Secondly, it’s important to interpret the findings critically. About 1/3 were happy with the amount of practical work and nearly 2/3 would have liked more. As pointed out in @alomshaha’s excellent video, this might be because practical is an easy option, not because it is the best way to improve learning. Even children have a keen awareness of this issue; in the Student Review of the Science Curriculum (Murray & Reiss 2003), about 70% had “Doing an experiment in class” in the top 3 most enjoyable activities (along with watching a video and going on a trip) but only about 40% thought it top 3 for “Most useful and effective activities”.
However, there is one thing in the data we ought to be thinking about. These are the figures for “When doing practical work, how often would you say that you just followed the instructions without understanding the purpose of the work?”
That suggests this statement is true for maybe 1/3 of practicals; this concurs with a lot of practice I see out in schools (from trainee teachers, mostly, but I have a suspicion it’s quite widespread). I think this is a problem.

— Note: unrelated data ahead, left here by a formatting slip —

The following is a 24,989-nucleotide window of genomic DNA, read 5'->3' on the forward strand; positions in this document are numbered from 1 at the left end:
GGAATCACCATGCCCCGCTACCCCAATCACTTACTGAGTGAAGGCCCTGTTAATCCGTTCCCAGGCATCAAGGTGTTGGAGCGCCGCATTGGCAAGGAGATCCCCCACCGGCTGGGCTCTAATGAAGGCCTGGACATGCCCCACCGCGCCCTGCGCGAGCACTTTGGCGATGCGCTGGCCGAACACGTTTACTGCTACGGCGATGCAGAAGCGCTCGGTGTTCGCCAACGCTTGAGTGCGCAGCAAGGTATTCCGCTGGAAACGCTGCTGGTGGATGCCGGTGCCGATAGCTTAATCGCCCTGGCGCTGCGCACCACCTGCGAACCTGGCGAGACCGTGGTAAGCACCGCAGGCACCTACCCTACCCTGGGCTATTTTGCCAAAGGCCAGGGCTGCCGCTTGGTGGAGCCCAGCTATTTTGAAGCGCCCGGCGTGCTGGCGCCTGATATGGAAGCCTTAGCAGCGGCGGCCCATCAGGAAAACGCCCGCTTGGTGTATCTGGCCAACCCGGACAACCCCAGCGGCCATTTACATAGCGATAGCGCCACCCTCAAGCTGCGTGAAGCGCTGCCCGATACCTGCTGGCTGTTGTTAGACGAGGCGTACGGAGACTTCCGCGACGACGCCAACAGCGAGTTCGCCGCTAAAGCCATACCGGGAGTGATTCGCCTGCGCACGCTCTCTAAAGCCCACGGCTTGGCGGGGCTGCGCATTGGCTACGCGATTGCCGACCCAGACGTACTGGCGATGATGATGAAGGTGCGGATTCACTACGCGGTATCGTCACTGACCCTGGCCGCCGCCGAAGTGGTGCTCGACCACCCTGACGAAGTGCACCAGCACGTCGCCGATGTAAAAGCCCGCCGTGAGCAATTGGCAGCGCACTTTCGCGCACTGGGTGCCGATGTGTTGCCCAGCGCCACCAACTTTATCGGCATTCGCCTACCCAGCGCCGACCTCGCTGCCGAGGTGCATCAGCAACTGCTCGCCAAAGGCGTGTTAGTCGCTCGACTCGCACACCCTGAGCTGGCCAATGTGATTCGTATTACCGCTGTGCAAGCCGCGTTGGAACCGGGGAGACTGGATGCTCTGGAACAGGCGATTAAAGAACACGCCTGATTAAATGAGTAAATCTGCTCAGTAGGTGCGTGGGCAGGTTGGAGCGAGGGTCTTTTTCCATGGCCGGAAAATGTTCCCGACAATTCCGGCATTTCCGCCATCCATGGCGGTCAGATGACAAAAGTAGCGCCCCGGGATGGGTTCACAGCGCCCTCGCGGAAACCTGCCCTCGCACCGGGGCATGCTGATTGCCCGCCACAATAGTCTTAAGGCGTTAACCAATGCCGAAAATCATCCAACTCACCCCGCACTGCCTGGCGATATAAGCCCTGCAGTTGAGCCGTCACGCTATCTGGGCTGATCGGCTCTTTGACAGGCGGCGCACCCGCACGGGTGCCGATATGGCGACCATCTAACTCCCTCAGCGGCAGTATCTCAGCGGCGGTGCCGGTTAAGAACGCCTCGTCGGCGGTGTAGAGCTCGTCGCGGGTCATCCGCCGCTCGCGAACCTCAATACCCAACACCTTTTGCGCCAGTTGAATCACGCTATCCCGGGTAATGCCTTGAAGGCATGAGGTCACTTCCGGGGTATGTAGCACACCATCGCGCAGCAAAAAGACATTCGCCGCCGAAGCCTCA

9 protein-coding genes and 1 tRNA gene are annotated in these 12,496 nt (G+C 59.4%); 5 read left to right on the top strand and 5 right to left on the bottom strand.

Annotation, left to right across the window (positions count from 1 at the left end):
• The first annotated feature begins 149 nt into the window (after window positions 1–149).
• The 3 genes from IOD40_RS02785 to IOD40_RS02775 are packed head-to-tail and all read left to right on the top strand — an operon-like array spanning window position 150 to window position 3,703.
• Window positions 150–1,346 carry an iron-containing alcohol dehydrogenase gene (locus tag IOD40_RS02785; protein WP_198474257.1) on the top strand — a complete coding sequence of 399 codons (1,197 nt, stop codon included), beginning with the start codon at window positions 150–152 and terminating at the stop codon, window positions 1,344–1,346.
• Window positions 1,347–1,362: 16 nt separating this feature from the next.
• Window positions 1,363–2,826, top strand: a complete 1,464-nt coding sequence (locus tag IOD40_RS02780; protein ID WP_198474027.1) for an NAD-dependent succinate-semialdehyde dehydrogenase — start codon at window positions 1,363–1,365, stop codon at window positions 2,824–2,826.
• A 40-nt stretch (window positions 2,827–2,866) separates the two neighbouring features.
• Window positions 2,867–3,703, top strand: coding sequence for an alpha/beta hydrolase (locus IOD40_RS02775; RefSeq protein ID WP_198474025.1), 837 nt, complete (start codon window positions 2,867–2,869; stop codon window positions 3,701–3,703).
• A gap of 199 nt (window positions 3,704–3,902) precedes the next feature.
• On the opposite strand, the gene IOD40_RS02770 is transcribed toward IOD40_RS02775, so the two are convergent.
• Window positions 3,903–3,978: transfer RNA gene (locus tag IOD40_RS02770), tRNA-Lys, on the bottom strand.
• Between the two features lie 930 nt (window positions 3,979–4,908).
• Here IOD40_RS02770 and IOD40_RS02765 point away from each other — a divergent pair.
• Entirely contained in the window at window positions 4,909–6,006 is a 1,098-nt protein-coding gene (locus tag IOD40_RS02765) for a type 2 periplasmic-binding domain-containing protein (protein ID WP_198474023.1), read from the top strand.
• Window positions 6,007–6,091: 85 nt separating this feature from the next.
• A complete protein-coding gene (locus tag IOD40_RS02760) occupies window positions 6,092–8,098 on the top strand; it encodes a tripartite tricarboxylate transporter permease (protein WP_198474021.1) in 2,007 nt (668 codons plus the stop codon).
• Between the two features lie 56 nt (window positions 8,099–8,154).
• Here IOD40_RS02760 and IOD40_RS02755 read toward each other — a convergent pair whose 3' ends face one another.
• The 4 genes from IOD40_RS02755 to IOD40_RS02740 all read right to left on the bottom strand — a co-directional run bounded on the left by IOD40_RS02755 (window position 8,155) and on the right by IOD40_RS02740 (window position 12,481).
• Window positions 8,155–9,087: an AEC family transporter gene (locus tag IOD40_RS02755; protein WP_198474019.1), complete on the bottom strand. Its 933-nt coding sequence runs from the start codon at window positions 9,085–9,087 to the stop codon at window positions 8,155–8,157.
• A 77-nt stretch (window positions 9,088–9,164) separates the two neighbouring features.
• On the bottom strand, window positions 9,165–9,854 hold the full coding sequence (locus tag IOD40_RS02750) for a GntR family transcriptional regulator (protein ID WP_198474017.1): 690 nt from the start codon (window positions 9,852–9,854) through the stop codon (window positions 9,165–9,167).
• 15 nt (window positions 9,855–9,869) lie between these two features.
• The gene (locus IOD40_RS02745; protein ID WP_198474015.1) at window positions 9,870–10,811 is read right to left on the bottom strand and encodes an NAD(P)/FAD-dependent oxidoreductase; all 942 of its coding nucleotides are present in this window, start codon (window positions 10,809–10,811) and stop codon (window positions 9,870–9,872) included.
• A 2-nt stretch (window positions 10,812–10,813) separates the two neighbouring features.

It’s really good to see a School Science Review article by Millar & Abrahams (2009) here on the AQA website. This is a summary of a significant bit of work they, and some others, did looking at the effectiveness of practical work. Essentially the problem they identify is confusion over learning objectives. Just like all lesson planning, the objectives need to drive the activities, not the other way round. Whole-class practicals form such a big and obvious chunk of a lesson that it’s really easy to start planning from the activity. The trouble is that you then lose sight of the wood for the trees so that a successful practical outcome becomes the real objective – the one you focus on – although the lesson actually has an objective related to knowledge and application of science content. You then emphasise the procedure and just hope the children understand how it relates to the science content. And the children then just follow your instructions (hence the survey response) and, as Millar and Abrahams put it the emphasis becomes “producing the phenomenon”.
Millar and Abrahams go on to suggest there are three broad categories of learning objectives that are served by practical work and, based on a related article, I’ve broken these down further. I find this really helpful in getting a clearer focus on what purpose the practical serves in the lesson and therefore what the best way to approach it is.